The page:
New Delhi: Bangladeshi director Tanivr
Mokammel has dedicated his new film "Rabeya" (The Sister) to
martyrs of the 1971 Liberation War who were denied a proper
Scenes from the war seems to have left an indelible
mark on a then 16-year-old Mokammel, who says he was
horrified by the insensitivity of occupying Pakistani troops
who let bodies of Bangladeshi fighters rot in fields, rivers
and ponds without being allowed a proper burial.
"Rabeya, a de-construction of Greek philosopher
Sophocles` play "Antigone" is set for its debut in
international festival circuit next month in Singapore.
"I had read `Antigone` when I was a student (of
English literature) and was moved by the courage of a sister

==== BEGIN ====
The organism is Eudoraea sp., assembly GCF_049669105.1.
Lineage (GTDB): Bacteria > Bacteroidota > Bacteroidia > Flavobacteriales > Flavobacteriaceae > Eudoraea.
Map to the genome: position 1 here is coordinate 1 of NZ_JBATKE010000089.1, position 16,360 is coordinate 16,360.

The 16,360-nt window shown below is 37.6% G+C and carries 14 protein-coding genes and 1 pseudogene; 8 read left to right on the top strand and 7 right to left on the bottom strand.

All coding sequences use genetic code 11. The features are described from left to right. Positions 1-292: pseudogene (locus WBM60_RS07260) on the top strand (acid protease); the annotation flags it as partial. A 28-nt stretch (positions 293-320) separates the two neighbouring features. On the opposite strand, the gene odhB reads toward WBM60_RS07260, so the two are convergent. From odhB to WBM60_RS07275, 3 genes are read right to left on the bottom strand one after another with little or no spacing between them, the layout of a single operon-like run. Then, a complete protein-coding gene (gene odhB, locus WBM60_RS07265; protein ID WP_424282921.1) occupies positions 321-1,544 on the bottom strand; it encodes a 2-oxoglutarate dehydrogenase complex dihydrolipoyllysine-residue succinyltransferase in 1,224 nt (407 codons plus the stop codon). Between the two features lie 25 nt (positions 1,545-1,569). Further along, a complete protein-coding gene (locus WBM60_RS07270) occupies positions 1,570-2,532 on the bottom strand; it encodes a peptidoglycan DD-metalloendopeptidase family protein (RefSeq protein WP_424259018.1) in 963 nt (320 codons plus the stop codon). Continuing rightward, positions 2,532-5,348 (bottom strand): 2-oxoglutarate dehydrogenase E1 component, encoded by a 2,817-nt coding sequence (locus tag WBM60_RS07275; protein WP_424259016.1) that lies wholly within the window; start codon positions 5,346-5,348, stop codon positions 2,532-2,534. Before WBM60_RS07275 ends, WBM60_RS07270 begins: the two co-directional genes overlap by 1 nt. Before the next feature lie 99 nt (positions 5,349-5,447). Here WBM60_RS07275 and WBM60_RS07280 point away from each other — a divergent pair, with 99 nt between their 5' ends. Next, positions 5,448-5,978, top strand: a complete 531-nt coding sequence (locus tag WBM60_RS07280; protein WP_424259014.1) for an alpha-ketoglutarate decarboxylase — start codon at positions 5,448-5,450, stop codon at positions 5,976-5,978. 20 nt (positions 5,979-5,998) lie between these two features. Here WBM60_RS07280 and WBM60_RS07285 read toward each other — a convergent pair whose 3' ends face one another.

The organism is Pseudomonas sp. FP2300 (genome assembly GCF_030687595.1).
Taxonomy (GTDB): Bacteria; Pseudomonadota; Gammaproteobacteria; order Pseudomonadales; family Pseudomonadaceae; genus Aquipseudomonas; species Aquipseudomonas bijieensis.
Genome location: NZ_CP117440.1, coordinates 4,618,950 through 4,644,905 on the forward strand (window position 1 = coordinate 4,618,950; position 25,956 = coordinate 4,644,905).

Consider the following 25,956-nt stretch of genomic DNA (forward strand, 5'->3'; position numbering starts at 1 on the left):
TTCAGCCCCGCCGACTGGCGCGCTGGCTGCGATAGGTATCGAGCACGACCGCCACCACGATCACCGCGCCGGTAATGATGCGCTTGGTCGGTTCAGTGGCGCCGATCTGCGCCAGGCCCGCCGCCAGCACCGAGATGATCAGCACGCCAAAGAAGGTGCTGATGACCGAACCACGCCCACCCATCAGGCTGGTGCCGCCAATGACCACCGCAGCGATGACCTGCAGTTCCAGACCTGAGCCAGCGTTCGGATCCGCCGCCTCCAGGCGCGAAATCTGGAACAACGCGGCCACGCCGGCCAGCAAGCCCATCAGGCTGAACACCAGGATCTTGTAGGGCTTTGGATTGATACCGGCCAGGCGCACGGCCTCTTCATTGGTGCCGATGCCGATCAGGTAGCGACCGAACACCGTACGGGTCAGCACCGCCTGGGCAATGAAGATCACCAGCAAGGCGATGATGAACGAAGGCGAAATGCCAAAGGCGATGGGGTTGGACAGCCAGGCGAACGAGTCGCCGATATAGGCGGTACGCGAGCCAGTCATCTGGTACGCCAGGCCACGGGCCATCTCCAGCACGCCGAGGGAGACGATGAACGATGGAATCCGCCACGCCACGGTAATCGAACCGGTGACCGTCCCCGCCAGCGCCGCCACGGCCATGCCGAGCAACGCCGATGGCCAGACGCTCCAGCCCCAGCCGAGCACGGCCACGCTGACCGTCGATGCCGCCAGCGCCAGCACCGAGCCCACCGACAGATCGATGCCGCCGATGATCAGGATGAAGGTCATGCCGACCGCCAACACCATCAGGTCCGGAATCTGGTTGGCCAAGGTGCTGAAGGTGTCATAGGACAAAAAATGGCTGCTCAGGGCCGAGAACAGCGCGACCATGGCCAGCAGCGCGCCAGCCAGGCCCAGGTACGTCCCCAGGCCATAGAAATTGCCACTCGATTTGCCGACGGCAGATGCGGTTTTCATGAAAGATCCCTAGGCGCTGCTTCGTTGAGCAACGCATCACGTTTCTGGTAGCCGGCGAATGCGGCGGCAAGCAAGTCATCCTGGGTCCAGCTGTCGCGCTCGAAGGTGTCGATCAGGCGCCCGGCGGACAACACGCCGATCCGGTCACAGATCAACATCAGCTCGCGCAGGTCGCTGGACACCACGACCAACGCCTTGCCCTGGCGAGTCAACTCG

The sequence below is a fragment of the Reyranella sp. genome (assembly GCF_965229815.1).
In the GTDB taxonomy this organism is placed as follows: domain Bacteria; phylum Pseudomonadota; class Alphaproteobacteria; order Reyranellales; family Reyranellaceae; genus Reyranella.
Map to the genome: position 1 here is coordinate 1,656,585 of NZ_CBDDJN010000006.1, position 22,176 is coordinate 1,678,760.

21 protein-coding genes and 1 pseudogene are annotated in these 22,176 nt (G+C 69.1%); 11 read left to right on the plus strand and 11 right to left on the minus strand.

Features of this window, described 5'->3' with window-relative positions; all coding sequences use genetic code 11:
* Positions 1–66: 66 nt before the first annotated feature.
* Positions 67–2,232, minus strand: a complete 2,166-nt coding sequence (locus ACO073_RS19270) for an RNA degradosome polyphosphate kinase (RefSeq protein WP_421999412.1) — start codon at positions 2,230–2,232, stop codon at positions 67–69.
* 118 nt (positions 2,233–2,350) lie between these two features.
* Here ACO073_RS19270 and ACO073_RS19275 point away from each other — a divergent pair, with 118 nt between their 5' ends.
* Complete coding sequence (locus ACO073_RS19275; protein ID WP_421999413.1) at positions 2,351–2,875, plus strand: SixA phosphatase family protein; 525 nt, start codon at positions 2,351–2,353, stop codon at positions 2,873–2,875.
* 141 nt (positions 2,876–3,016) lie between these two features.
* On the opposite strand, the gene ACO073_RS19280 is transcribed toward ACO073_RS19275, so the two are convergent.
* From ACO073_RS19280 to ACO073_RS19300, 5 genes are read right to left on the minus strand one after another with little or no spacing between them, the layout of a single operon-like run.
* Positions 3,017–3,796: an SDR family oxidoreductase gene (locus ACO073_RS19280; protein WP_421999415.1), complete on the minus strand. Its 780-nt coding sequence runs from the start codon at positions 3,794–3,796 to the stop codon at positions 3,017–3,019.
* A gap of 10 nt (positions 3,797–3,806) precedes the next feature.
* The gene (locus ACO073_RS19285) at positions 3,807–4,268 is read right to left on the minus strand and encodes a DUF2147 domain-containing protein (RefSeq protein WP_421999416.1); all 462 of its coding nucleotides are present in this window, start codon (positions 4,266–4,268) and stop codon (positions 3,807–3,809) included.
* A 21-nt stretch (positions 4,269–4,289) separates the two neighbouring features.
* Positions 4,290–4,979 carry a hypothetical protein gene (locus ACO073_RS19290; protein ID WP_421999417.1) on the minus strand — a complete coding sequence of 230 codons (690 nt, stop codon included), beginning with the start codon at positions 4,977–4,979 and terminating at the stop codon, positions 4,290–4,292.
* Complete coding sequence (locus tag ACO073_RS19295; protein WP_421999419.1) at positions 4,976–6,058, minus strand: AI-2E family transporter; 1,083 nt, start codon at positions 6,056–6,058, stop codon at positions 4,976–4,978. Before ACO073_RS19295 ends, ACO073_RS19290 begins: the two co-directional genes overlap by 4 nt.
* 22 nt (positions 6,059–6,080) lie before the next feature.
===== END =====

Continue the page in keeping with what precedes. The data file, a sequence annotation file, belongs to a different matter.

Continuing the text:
who, against all institutional forces, was determined to bury
her dead brother," Mokammel told.
"Indeed, to honour the dead is a sacred custom, which
is followed by all. But in 1971, the Pakistani military and
their Bengali collaborators denied this right to many; corpses
were left in the open during the war in a devastated country.
My film is dedicated to the memory of the martyrs who didn`t
even get buried properly," the director said at the movie`s
premiere last year.
Having made acclaimed films like "Chitra Nadir Parey"
(1998), "Lalshalu" (2001) and "Lalon" (2004), Mokammel opens
"Rabeya" with a shot showing some local allies of Pakistani
army declaring that anyone trying to bury the corpse of an
"Indian agent" and "terrorist" killed by the "patriotic"
Pakistani army would be shot dead.